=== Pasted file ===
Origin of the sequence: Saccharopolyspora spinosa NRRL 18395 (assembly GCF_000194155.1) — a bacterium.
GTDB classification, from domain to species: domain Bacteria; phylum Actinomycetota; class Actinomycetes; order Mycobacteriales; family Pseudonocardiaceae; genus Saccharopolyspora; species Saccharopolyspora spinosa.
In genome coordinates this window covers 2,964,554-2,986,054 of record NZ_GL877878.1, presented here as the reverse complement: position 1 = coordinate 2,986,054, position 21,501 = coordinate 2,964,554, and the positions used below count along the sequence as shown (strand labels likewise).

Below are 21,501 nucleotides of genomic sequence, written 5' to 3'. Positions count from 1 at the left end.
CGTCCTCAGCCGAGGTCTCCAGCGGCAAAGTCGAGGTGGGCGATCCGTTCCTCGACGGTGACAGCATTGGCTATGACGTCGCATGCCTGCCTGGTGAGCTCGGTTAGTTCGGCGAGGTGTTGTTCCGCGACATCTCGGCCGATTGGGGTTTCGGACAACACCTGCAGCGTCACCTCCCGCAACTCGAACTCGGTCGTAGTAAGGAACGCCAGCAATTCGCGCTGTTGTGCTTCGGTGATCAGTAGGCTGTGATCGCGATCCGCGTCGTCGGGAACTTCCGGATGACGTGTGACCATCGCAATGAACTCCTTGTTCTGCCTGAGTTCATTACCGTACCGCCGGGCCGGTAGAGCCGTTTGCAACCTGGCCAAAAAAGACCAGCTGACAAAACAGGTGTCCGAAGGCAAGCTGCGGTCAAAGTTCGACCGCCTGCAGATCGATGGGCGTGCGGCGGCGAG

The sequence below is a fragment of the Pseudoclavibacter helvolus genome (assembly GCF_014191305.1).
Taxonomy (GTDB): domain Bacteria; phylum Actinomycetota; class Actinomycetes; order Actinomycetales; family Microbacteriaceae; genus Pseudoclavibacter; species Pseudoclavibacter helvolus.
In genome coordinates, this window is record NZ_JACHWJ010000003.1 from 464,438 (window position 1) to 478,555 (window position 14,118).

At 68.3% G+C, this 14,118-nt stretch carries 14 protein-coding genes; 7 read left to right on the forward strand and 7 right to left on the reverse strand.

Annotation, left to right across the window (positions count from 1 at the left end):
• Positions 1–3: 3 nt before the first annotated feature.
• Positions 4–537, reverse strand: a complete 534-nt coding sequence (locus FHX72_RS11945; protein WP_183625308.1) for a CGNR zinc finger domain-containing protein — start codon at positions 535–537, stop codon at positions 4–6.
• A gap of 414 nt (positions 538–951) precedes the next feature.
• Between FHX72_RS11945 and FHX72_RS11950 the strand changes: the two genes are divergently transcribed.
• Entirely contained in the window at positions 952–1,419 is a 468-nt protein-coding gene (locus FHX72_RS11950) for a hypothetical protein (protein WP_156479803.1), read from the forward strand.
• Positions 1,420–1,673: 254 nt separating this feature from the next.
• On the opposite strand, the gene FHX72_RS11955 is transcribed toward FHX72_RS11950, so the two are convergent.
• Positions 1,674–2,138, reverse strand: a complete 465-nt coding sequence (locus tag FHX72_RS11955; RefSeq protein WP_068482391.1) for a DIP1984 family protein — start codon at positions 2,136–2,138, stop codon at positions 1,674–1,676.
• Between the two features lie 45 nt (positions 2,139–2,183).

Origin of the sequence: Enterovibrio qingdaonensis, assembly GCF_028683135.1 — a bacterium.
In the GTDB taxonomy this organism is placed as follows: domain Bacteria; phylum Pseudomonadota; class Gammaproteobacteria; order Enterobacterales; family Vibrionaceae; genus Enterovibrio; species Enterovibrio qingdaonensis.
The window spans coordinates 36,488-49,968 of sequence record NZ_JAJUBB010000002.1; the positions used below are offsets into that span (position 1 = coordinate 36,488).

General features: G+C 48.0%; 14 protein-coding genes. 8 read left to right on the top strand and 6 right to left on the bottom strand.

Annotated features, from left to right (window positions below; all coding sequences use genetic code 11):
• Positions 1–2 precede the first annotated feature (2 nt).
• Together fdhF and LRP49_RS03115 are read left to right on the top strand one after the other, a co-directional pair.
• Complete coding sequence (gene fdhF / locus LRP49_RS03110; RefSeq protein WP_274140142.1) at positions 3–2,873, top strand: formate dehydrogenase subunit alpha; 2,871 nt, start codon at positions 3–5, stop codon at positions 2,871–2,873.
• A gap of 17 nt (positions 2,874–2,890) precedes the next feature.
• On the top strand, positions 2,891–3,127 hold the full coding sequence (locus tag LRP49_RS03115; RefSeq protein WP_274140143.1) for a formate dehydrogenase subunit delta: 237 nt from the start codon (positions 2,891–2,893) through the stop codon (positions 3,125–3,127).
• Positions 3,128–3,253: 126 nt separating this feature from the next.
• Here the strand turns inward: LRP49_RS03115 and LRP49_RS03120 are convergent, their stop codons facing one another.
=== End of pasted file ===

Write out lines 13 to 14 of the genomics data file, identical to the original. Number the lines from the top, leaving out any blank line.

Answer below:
• A gap of 414 nt (positions 538–951) precedes the next feature.
• Between FHX72_RS11945 and FHX72_RS11950 the strand changes: the two genes are divergently transcribed.